My kids are 8 and 10 and they are in love with learning. They are learning maths and grammar and geography and all the facts from the Guinness Book of Records, but the thing they are most excited to learn about is The Swears.
They get this love of The Swears from me. I bloody love swearing. But as a mum, I have to try and make sure that they learn to use these words appropriately.
Swearwords are a bit like wild animals. They are all exciting and colourful in their own way, but each of them has evolved for its own unique habitat. Some of them are a little bit rarer and – frankly – more dangerous than others.
So you’ve got your common or garden swears. Look into your average suburban garden and you’re probably going to see a couple of craps at your bird feeder. At dusk, there might be a bugger sniffing around your bins.
Then you’ve got the ones that are at once familiar and exotic. They are in all the picture books, but if you wanted to see them in real life, you'd have to go to a safari park or on an organised package holiday. If you went on a swearing safari in the Vulgar National Park, you’d be really disappointed if you didn’t see a bastard, arse, fuck, shit and a bollocks roaming the grasslands. You'd expect to get a decent picture of a wanker from your stripey landrover, without having to have a special lens. If you're really lucky, you'll see a cocksucker prowling in the bush. But your friends won't be that impressed with your picture.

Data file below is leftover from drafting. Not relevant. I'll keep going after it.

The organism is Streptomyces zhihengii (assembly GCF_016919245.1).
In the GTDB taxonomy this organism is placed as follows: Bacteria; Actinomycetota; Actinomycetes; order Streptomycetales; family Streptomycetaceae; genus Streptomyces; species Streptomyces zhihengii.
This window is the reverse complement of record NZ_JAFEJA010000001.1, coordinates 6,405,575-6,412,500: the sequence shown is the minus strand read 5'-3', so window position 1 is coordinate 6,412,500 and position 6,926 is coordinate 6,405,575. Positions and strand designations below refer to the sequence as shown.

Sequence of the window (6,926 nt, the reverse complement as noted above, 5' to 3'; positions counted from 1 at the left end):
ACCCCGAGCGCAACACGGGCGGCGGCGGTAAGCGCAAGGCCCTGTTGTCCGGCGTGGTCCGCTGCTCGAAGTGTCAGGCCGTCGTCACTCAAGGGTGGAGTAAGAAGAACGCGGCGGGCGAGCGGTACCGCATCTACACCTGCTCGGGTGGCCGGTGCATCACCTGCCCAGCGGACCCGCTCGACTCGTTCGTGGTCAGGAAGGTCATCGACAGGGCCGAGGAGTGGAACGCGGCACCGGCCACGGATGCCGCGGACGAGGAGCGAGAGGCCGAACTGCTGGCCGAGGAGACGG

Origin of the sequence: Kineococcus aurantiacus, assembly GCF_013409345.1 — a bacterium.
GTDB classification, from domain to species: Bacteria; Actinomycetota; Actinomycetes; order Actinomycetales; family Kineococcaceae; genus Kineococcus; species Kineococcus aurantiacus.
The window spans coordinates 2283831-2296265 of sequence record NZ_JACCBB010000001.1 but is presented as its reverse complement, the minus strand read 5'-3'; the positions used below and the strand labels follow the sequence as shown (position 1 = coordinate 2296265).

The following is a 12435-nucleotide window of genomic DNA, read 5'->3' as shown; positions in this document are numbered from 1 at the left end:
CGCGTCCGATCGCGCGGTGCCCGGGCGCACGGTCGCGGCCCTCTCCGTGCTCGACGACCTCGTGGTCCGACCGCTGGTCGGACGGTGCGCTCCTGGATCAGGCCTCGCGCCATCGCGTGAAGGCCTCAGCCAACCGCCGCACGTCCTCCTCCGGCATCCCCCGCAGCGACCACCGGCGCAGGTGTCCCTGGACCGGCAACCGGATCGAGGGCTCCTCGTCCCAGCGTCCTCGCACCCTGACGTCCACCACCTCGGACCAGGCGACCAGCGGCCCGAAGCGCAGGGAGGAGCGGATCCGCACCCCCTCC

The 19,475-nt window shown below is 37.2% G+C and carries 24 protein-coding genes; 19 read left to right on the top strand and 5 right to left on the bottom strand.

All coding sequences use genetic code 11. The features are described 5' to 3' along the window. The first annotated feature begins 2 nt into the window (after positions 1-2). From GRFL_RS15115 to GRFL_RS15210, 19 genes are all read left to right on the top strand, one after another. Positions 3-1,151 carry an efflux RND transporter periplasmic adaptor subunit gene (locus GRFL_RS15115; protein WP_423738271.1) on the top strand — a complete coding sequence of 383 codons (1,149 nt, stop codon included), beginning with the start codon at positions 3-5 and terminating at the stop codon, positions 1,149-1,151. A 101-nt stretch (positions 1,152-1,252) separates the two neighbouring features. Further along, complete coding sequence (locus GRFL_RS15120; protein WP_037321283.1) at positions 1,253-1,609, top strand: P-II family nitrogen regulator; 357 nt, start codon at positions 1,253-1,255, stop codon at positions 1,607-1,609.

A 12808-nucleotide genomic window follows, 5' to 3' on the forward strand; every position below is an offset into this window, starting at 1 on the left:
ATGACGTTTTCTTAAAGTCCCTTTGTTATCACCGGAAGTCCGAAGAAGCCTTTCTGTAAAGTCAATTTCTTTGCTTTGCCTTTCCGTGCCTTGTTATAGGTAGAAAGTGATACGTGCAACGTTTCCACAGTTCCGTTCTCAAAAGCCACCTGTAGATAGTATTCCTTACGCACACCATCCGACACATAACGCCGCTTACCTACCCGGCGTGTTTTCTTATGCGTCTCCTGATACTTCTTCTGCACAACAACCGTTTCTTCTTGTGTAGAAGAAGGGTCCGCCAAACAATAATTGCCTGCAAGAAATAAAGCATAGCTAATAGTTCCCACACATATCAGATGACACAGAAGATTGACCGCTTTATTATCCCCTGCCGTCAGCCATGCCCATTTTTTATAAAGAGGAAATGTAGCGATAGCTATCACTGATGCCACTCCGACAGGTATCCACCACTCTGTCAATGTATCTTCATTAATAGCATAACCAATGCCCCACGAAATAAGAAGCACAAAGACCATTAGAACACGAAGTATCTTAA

Then we have the next category… the ones that only the really adventurous can see. These are the swears that would really scare the crap out of you if you encounter in the wild. They really get the heart racing; Steve Backshall's wet dream. He is crouching in the bushes: "These animals could tear out my spleen, if they catch my scent. It’s very rare to see a motherfucker and a cunt together in the wild."
My absolute favourite swears are the freaky ones, the duck-billed platypuses of the linguistic world. All you do is take a profanity and just shunt it into another word: Cockwomble, arsebasket, pissflaps, cuntmajor. Fun to do, fun to say, fun to hear. I love them.
Language is brilliant, words can have real impact. I hope that my children will grow up to use language in creative ways. I want that to include swearing, because it is fun. But we'll start with some gentle garden bird-spotting before we get out the big guns.